Clue by Michael McDowell

Clue by Michael McDowell

Author:Michael McDowell [McDowell, Michael]
Language: eng
Format: epub
Tags: Movie Novelization, Fiction, Mystery, Comedy, Media Tie-In
ISBN: 9780449130490
Google: fqsxAgAACAAJ
Amazon: 0449130495
Publisher: Fawcett
Published: 1985-11-12T06:00:00+00:00

Chapter Twelve

Yvette put her hands to her check, as if to hide a blush — or as if to hide the fact that she wasn't blushing at all. The other ladies glowered. Colonel Mustard, Professor Plum, and Wadsworth looked sheepishly at one another.

“I suggest we draw lots for partners,” said Wadsworth with recovered dignity.

From the mantelpiece he took a box of eight-inch matches, and walked out of the room, gesturing for the others to follow.

The group came quietly out into the hall, and saw Wadsworth enter the kitchen. Silently they followed, casting curious glances toward the door of the lounge, as if wondering that the motorist had not yet tried to escape from the locked room.

They quietly pushed open the door of the kitchen, and went inside. Wadsworth stood at the center table with his back to them, in the act of shutting a drawer.

Mrs. Peacock went straight up to him, “Wadsworth, I still don't think —”

He turned on Mrs. Peacock with a carving knife.

It was black-handled, steel-bladed, and sharp. It glinted in the light, as if Mrs. Ho's last act on earth had been to polish it to exemplary brightness.

Mrs. Peacock gasped and fell back.

“Ready?” asked Wadsworth.

The others stared. “Ready for what?” Professor Plum asked at last. “Are we ready to die?”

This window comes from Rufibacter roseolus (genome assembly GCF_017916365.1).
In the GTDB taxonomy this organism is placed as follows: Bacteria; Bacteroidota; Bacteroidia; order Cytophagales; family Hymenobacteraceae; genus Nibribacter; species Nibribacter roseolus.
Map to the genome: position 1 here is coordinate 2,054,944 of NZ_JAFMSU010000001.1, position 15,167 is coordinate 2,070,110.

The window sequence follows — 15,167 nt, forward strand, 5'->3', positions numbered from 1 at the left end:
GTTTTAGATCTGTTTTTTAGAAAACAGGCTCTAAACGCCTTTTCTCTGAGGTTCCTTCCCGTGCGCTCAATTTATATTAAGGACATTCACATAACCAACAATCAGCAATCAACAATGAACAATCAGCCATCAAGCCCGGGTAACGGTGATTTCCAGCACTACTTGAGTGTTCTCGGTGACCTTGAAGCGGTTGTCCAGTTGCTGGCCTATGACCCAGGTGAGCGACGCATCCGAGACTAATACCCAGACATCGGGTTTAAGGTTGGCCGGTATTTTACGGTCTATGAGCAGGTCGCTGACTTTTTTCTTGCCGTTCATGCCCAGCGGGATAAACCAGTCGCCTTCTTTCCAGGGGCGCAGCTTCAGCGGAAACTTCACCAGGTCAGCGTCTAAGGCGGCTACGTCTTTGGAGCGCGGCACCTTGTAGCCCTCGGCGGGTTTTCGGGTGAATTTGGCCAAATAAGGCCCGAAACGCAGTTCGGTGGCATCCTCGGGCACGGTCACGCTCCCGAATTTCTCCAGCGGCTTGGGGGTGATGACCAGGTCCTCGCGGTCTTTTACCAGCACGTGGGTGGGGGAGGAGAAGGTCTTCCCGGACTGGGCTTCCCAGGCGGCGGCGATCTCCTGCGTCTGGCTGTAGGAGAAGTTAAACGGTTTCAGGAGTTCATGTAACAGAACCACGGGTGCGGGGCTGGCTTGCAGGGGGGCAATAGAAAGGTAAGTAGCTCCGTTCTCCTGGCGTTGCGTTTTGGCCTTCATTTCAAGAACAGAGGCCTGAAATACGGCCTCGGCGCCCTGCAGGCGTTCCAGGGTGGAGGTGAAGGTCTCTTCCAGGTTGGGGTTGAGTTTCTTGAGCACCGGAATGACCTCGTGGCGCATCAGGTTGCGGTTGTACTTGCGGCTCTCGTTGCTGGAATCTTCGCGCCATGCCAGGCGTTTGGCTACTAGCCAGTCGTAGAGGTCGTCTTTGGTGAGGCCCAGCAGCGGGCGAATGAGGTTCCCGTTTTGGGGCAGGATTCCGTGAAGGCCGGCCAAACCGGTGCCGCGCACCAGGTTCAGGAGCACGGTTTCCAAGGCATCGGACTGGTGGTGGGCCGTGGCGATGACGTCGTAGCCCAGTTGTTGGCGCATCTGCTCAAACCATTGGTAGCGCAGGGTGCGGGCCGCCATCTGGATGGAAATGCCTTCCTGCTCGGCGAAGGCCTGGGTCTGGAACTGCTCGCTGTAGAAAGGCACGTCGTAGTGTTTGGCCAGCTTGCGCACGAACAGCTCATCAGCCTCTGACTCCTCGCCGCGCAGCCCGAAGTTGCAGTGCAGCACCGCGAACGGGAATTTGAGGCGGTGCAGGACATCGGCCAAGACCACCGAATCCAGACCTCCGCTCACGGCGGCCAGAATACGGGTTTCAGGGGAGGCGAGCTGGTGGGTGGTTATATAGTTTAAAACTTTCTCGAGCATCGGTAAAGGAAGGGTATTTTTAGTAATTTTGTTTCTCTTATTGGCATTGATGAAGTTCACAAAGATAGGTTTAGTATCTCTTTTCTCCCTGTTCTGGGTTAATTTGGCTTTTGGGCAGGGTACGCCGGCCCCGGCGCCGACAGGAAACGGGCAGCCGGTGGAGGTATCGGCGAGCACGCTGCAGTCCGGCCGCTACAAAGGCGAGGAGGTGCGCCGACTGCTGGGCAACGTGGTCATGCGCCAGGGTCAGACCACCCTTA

“No,” said Wadsworth, “are we ready to choose straws?”

He turned back to the counter and began to cut eight matches from the box into pairs of varying lengths. Then he arranged the matches in his hand so that it was impossible to tell which were long and which were short.

Wadsworth thought for a moment, then decided, “Each of us will take a match and find its partner. Agreed? And let's say the two shortest search the cellar, and so on up.”

No one stepped forward. Wadsworth casually plucked out one of the matches. It appeared to be a longish one. “Mrs. Peacock?” he asked politely.

Mrs. Peacock hesitantly stepped forward and drew a match from Wadsworth's fist. She had chosen what appeared to be one of the very shortest. She trembled, and fell back.

Then the rest of the ladies came forward: Mrs. White, Miss Scarlet, and Yvette. Then the gentlemen: Mr. Green, Professor Plum, and Colonel Mustard.

Comparing lengths, Professor Plum looked out for his partner. He grinned smarmily and elbowed Mrs. Peacock in the ribs. “It's you and me, honey.”

“Yuck!” cried Mrs. Peacock. The expression wasn't one she cultivated, but it sprang instantly to her lips nevertheless. “Why don't we all search the house together?” she suggested, with a hint of desperation in her voice.

“We haven't the time,” said Wadsworth. “Find your partners, and let's go.”


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